Saturday will be an extra special day for Sir Alex Ferguson as he celebrates 24 years as Manchester United boss. Ferguson was appointed on November 6, 1986 and has since established himself as the most successful British manager of all time. So many matches, titles and memories later, Sir Alex has revealed that his most memorable game in 24 amazing years at Old Trafford are neither of those famous European Cup triumphs but an extraordinary Premier League match at Tottenham in 2001.
United fell three goals behind but stormed back after half time with a performance that epitomised Ferguson’s incredible era at the club. Goals from Andy Cole, Laurent Blanc, Ruud van Nistelrooy, Juan Veron and David Beckham saw United recover from 3-0 down to win 5-3 at White Hart Lane.
Ferguson rates it as more memorable than those glorious European nights in Barcelona and Moscow. “The one that sticks in my mind was when we were at Tottenham in September 2001 and were 3-0 down at half-time” Ferguson remembers “but then we went on to beat them 5-3. It was such an amazing turnaround, and the fans played their part too. It was a great game.”
It all began at Oxford where Ferguson took charge of United for the first time and it’s difficult to appreciate how long ago that’s been. Margaret Thatcher still had years to run as Prime Minister, video recorders were regarded as a new toy, Mikhail Gorbachev had been leader of the Soviet Union for just a year and Ronald Reagan was President of the United States.
Football was a very different beast as well back then and there wasn’t much glamour about Ferguson’s first match for the club which took place on November 8 1986, two days after the Scot was appointed at Old Trafford to replace Ron Atkinson. United went down to a 2-0 defeat against Oxford United who may be struggling in the lower divisions these days but back then were plying their trade in the top flight. The match was watched by 13,545 at the old Manor Ground.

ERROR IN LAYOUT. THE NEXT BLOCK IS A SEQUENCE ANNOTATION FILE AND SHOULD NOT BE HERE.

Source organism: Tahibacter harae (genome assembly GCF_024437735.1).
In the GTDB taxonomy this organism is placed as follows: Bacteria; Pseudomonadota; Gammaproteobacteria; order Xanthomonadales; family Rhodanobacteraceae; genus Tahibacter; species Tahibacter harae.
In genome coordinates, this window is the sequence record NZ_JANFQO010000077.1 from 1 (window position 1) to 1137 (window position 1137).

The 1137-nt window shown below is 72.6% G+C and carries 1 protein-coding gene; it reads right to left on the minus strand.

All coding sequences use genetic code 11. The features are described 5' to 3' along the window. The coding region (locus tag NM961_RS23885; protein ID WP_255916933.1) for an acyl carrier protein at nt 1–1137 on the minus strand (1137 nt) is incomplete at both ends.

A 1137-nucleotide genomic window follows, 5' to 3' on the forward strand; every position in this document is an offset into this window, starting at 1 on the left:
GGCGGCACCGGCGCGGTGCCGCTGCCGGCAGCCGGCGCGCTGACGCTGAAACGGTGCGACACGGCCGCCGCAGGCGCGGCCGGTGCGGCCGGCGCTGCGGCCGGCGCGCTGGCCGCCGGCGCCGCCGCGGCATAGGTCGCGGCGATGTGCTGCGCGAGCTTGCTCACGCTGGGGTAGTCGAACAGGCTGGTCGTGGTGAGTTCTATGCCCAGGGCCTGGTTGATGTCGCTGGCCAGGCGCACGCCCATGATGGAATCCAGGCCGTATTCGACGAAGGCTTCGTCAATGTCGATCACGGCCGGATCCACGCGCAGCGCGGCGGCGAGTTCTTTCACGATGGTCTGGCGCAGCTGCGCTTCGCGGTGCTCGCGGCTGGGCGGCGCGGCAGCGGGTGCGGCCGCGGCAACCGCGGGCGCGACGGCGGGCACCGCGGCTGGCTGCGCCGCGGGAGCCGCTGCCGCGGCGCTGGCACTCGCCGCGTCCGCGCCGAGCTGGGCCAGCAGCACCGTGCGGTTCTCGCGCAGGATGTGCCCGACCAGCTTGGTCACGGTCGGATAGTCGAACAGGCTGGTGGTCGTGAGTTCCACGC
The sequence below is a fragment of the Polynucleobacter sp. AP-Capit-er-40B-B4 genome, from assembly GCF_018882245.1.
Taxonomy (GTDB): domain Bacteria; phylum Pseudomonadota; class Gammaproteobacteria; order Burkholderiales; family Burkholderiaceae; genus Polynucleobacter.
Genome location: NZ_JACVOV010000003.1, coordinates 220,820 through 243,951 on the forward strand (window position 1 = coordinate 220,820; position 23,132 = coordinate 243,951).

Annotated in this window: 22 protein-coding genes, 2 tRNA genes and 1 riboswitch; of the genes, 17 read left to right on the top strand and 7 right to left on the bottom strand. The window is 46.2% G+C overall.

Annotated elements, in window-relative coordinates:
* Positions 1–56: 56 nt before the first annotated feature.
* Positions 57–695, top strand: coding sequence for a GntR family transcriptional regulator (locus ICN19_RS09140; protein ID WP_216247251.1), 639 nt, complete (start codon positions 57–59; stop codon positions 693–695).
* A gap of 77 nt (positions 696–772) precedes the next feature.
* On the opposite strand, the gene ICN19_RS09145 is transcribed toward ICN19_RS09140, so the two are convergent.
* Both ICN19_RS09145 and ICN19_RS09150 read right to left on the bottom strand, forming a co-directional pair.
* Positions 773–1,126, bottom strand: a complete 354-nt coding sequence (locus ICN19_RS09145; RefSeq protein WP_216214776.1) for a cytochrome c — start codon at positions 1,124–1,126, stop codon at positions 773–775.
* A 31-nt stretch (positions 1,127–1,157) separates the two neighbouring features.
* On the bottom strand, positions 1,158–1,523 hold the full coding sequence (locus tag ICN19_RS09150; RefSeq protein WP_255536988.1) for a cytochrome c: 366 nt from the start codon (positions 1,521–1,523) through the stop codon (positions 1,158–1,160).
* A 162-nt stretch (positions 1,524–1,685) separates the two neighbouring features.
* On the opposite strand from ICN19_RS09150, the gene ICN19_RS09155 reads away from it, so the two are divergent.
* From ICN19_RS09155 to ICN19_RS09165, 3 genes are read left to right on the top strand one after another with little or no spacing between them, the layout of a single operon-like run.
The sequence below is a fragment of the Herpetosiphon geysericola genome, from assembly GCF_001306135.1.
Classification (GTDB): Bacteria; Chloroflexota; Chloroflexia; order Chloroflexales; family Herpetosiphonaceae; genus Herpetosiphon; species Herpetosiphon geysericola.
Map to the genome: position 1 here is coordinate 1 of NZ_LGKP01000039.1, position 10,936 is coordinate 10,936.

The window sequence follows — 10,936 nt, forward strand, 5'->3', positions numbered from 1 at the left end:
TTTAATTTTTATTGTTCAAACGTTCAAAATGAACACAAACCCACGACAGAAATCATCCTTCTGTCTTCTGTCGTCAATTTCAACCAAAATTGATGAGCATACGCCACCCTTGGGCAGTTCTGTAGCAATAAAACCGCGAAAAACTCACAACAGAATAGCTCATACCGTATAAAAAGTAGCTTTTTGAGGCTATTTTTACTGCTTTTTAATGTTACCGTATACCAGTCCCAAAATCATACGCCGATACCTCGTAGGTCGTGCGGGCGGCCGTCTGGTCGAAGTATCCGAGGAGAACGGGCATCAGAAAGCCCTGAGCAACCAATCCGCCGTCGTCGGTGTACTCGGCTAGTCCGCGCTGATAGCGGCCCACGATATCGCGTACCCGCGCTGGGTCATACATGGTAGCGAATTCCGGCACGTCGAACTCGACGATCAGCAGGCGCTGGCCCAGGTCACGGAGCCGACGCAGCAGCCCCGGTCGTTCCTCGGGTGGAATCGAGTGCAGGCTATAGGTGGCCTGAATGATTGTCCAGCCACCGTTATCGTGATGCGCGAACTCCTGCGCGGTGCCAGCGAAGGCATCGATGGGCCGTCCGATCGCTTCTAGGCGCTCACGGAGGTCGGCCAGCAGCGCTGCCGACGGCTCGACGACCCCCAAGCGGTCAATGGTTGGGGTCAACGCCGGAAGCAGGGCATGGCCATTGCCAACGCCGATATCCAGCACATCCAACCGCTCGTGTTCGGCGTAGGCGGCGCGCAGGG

Ferguson was later to describe how shocked he was at the poor fitness levels of the United players. There was less of a winning culture at the club back then and more of a drinking culture. It would be the start of a long journey for all of us – and even longer for rival clubs.
My personal favourite was the 1999 last semi final replay at Villa Park which turned out to be a football game that had it all. A brilliant goal from Beckham put United ahead but Arsenal hit back to equalise and when Roy Keane was sent off the Gunners looked set for another Wembley final.
When Arsenal won a last minute penalty it seemed that United’s treble bid had come to an end. But Peter Schmeichel was United’s hero yet again saving Dennis Bergkamp’s nervous attempt. A penalty shootout seemed to be United’s only hope during extra time but then Ryan Giggs picked a pretty good moment to score the goal of the decade – a goal that still send shivers up and down my spine whenever I watch the replay. Ferguson and United’s players were mobbed by their delirious supporters and their audacious treble bid was still alive.
Watching that match on television in Australia at some ungodly hour of the morning, I still remember turning to my wife saying “I can relax now, United are absolutely destined to win the treble after that.” There must have been thousands of fans who felt exactly the same way, there was simply never any doubt about it.
Add your own congratulations to Sir Alex, he will soon become United’s longest serving manager